December 9, 2018 14:00 EST

American Art & Pennsylvania Impressionists

 
  Lot 17
 

17

JASPER FRANCIS CROPSEY (AMERICAN 1823-1900)
"WAVERLY NEWTON, LONG ISLAND"

Signed and dated 'J.F. Cropsey/1852' bottom center, oil on board
11 7/8 x 18 7/8 in. (30.2 x 47.9cm)

Provenance: Collection of the Remsen Strong Family, possibly Aletta Remsen or Peter Remsen Strong "for a view of his residence" [quoted in Artist's Account Book], May 17, 1853.
Collection of George P. Guerry.
Collection of Ferdinand H. Davis, New York, by 1964.
Vose Galleries, Boston, Massachusetts.
Acquired directly from the above in 1966.
Collection of Mr. and Mrs. W. John Driscoll, St. Paul, Minnesota.
Vose Galleries, Boston, Massachusetts.
Acquired directly from the above in 1978.
Collection of Richard M. Scaife, Pittsburgh, Pennsylvania.
LITERATURE:
(Possibly) "The Strong Divorce Case," in New York Herald, December 2, 1865, p. 10.
William S. Talbot, "Jasper F. Cropsey, Child of the Hudson River School," in Antiques 92, November 1967, pp. 714-15, illustrated as "Waverly, the Strong-Remsen Homestead at Newton, Long Island."
William S. Talbot, Jasper F. Cropsey 1823-1900, Garland Publishing, New York, 1977, no. 68, p. 99 and illustrated pp. 370-371 as "Waverly, Newton, Long Island."
NOTE:
The undisputed beauty and endless variety of North America's landscapes inspired Jasper Cropsey to closely observe, explore and make sketches of sites and locales. The present work, which Jasper Cropsey painted in 1852, captures all of the hallmarks of the artist's best work. Here, the artist depicts a glowing sailboat gently approaching a pavilion, set among an impressive forest, in which trees are rendered in a great symphony of colors. The clouded sky is tinted with a soft pink, indicating the warm glow of the setting sun.
As the title indicates, the building pictured in the background of the composition is "Waverly," the Remsen and Strong family homestead located at Newtown, Long Island. The home, which was originally purchased in 1718 by Daniel Rapalje of New Amsterdam, overlooked what is now Flushing Bay, near LaGuardia Airport in Queens, New York. At the time Cropsey recorded this house portrait, the home belonged to Aletta Remsen, granddaughter of Daniel Rapalje, and wife to James Strong, uncle of American composer George Templeton Strong. In a letter to his wife dated December 15, 1852, Jasper Cropsey records his close relationship with Aletta's son, Peter Remsen Strong.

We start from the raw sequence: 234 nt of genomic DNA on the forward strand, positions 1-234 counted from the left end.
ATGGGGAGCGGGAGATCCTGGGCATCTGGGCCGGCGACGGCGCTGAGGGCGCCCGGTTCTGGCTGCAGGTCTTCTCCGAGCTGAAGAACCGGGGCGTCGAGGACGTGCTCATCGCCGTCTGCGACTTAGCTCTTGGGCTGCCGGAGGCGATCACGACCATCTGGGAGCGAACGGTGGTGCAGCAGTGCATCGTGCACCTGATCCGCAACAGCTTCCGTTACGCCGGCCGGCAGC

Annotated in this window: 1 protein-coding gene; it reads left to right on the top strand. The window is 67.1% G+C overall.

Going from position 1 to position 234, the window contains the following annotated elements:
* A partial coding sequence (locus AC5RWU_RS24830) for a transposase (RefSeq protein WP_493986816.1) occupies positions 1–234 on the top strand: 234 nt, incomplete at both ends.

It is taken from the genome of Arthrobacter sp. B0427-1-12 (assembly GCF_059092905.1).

The present work is not Cropsey's first attempt to paint the house of his friend, as an early preparatory sketch for the painting, entitled "House and Trees Seen from the Water" (now at the Museum of Fine Arts in Boston) carefully records the house and the surrounding landscape (although it does not show the sailing vessel in the foreground). The Frick Library also owns a photograph of another painting of this same subject, "Waverly," this time captured on a calm day (see black-and-white photograph included in the online catalogue). It shows the same house and wharf, as well as the sailing vessel at its mooring, with the artist's signature placed on a plank floating in the water in the lower center. That version was probably the painting Cropsey recorded in his Account Book as sold to Peter Remsen Strong on May 17, 1853, "for a view of his residence" as there is no entry for our canvas. According to the Cropsey Foundation, it is possible that the artist gave our (early) work to Aletta Remsen Strong, and painted a replica upon Peter Remsen Strong's request, who might have wished to gift it to his newly-wedded bride, Mary Emeline Stevens.